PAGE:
Self-evolving photonic crystals for ultrafast photonics

Self-evolving photonic crystals for ultrafast photonics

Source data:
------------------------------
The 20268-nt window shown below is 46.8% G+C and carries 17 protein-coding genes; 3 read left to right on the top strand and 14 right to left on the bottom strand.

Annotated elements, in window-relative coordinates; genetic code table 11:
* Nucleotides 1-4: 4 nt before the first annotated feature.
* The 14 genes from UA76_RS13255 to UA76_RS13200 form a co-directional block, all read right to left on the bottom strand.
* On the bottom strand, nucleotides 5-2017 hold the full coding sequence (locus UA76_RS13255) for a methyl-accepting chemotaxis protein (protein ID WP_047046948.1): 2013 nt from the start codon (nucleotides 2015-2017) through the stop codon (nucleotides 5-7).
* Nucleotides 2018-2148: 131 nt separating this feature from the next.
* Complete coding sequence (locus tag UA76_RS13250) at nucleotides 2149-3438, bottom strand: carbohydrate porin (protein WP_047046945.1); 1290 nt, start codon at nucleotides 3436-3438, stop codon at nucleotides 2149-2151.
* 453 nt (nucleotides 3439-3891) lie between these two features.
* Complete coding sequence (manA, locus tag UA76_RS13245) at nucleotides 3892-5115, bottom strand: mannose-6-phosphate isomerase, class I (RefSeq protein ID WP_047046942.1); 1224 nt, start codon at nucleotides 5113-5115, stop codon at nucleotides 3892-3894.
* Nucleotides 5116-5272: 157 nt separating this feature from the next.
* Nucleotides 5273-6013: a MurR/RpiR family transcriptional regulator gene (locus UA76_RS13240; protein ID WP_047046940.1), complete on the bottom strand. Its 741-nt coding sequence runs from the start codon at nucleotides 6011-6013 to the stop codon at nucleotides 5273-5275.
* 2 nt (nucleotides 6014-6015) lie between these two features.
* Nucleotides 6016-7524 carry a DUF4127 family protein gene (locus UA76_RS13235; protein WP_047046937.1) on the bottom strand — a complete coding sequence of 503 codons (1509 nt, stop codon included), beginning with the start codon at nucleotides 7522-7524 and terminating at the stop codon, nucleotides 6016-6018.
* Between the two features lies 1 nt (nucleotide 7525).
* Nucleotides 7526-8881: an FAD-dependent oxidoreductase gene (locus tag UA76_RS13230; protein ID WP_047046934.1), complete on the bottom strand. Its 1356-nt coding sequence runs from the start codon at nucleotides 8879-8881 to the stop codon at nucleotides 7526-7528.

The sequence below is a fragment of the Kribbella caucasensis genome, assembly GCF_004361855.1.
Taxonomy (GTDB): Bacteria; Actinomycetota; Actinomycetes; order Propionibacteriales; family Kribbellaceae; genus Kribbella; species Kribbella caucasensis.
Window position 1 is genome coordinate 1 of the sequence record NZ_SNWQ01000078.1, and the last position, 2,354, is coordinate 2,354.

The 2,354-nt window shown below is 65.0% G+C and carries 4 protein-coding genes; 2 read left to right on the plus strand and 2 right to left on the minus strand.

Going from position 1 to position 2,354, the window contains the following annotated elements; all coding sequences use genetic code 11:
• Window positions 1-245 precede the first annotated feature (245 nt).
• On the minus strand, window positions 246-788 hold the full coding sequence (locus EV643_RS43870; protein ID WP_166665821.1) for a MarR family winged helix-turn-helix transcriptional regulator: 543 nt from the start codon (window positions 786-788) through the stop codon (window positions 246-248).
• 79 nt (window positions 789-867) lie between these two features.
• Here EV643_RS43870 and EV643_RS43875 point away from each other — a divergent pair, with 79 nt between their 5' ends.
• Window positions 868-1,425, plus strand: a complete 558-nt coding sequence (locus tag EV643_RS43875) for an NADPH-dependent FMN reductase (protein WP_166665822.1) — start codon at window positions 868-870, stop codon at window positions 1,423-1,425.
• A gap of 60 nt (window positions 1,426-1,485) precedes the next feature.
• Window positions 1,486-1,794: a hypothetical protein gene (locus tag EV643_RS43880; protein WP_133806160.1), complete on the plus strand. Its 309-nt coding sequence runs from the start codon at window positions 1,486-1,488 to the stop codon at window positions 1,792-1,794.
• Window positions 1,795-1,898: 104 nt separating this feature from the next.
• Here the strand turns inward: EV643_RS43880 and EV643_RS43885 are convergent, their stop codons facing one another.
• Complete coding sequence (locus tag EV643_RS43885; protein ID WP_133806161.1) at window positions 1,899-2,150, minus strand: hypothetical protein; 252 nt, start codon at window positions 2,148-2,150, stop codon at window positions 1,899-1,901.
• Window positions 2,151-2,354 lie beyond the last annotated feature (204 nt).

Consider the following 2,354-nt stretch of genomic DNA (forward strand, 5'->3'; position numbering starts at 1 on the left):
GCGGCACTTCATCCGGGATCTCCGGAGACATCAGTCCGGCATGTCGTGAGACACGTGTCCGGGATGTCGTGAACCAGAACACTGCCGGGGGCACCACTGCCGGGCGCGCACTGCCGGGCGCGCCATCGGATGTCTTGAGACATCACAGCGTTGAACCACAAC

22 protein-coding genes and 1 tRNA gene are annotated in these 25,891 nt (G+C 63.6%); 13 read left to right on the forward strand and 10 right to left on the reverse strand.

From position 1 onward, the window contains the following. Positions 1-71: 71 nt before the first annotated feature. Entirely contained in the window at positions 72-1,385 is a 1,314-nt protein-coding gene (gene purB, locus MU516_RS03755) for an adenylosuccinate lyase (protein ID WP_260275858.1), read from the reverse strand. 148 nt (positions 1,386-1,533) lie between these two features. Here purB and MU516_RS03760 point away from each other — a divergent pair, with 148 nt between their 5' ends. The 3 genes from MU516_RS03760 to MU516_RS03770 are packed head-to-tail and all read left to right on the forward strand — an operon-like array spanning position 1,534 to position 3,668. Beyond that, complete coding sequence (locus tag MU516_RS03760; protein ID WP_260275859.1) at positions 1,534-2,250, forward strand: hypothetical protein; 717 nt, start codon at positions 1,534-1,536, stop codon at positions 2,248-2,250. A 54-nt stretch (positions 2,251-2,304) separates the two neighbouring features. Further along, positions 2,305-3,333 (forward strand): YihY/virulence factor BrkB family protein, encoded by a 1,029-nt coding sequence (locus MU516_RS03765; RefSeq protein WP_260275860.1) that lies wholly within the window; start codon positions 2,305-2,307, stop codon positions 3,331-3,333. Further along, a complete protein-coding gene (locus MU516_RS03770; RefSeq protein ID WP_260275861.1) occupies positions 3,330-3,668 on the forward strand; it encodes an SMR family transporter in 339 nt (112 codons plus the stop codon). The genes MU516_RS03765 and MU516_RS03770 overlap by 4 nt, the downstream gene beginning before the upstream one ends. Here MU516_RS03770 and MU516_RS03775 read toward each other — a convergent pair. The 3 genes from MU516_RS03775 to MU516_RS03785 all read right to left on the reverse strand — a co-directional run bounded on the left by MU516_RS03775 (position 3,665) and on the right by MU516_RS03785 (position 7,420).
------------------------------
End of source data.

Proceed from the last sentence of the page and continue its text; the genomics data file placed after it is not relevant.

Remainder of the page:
Ultrafast dynamics in nanophotonic materials is attracting increasing attention from the perspective of exploring new physics in fundamental science and expanding functionalities in various photonic devices. In general, such dynamics is induced by external stimuli such as optical pumping or voltage application, which becomes more difficult as the optical power to be controlled becomes larger owing to the increase in the energy required for the external control. Here, we demonstrate a concept of the self-evolving photonic crystal, where the spatial profile of the photonic band is dynamically changed through carrier-photon interactions only by injecting continuous uniform current. Based on this concept, we experimentally demonstrate short-pulse generation with a high peak power of 80 W and a pulse width of <30 ps in a 1-mm-diameter GaAs-based photonic crystal. Our findings on self-evolving carrier-photon dynamics will greatly expand the potential of nanophotonic materials and will open up various scientific and industrial applications. Generation and control of short pulse is desired for ultrafast applications. Here the authors demonstrate ultrafast pulse generation using self-evolving photonic crystal that can transition from high loss to low loss state based on dynamic dispersion compensation.

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